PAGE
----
Underperforming schools can be placed under new management or closed down completely, under government’s new Education Bill.
The bill establishes an independent Quality Assurance unit that will be responsible for school inspections.
Any school that persistently fails to make the grade and does not comply with recommended remedial actions can be placed under new leadership once the Bill is passed into law.
The policy, similar to the U.K. system of “special measures” for schools that receive poor inspection results, was explained by Education Minister Tara Rivers during a public consultation meeting on the proposed law in George Town on Monday.
Minister Rivers said the law also included a last resort option of closing schools where there were health and safety issues or irredeemable deficiencies.
She said schools that received poor inspection results would be given every chance to improve through a school support plan and would only be taken over if they were unwilling or unable to comply with the measures suggested. The law also applies to private schools, which would be required to foot the bill for the new leadership.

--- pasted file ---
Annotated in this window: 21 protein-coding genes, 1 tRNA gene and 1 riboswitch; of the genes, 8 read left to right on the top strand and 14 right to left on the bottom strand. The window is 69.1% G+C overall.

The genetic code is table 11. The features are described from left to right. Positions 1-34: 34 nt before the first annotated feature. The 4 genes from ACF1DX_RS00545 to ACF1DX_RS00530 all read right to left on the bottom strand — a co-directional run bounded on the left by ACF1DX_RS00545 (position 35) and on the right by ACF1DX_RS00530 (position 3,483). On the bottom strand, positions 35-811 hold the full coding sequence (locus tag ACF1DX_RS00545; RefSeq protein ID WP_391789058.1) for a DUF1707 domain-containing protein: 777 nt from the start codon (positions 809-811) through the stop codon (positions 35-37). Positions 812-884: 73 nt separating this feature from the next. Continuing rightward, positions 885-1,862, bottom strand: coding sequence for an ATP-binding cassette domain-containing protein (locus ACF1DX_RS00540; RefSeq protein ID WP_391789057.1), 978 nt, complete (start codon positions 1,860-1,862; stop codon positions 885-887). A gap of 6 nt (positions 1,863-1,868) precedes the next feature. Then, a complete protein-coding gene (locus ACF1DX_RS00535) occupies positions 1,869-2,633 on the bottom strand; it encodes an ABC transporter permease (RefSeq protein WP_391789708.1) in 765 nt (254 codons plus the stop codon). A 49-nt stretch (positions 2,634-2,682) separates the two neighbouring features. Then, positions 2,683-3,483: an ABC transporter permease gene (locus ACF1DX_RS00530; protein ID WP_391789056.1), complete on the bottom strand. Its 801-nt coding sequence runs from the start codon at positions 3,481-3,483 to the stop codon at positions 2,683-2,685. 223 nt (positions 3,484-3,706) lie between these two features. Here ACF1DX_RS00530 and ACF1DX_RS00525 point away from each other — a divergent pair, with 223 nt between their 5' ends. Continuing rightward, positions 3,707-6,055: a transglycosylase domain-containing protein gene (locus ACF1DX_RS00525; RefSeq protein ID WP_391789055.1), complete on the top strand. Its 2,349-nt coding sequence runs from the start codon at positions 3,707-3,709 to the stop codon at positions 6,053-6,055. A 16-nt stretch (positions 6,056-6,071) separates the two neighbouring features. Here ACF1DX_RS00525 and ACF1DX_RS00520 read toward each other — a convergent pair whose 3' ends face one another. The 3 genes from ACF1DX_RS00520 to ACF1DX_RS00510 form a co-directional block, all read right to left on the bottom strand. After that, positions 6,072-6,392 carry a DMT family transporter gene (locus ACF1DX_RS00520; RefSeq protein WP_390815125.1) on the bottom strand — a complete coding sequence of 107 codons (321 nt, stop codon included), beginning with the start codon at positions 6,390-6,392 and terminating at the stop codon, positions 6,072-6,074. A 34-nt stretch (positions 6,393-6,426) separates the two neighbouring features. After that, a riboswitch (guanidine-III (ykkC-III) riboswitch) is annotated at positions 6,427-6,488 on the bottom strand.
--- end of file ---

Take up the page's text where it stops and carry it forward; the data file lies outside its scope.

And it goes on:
Ms. Rivers said, “The law does give the government power to go in and manage the school to bring up standards if the remedial plans are not bringing expected results. It should not be needed but the law does provide for that. It shows we are serious.”
Government’s school inspection unit dwindled to zero, following the retirement of the sole remaining inspector early in 2014.
Consultants were hired in the current school year to carry out “baseline inspections” on all schools, while the new inspections team is in the process of being assembled.
Under the new bill, the office of Education Quality Assurance will be required to inspect schools at least every four years.
Ms. Rivers said, “By putting this in the law we have recognized that this is the kind of experience we have to have on an ongoing basis to take the temperature of our schools and make sure they are performing at the level they need to be at.”
Ms. Rivers, her councilor in the education ministry Winston Connolly and senior policy advisor Clive Baker are on the road this week for a series of public meetings across the Cayman Islands to explain the new bill and get feedback.
At Monday’s meeting at Mary Miller Hall in Red Bay, the officials fielded questions from a small but passionate crowd of around 15 people.
Suggestions from the audience included mandatory parental involvement in education, extending school age to 18 and adding sixth forms to the high schools.
Ms. Rivers said officials were looking at ways to expand the offerings of the Cayman Islands Further Education Centre.
More meetings will be held on Wednesday, June 24 at Sir John A. Cumber Primary School in West Bay, Thursday, June 25 at the Craddock Ebanks Civic Centre in North Side, Tuesday, June 30 at East End Primary and Wednesday, July 1 at Savannah Primary. All meetings start at 7:30 p.m.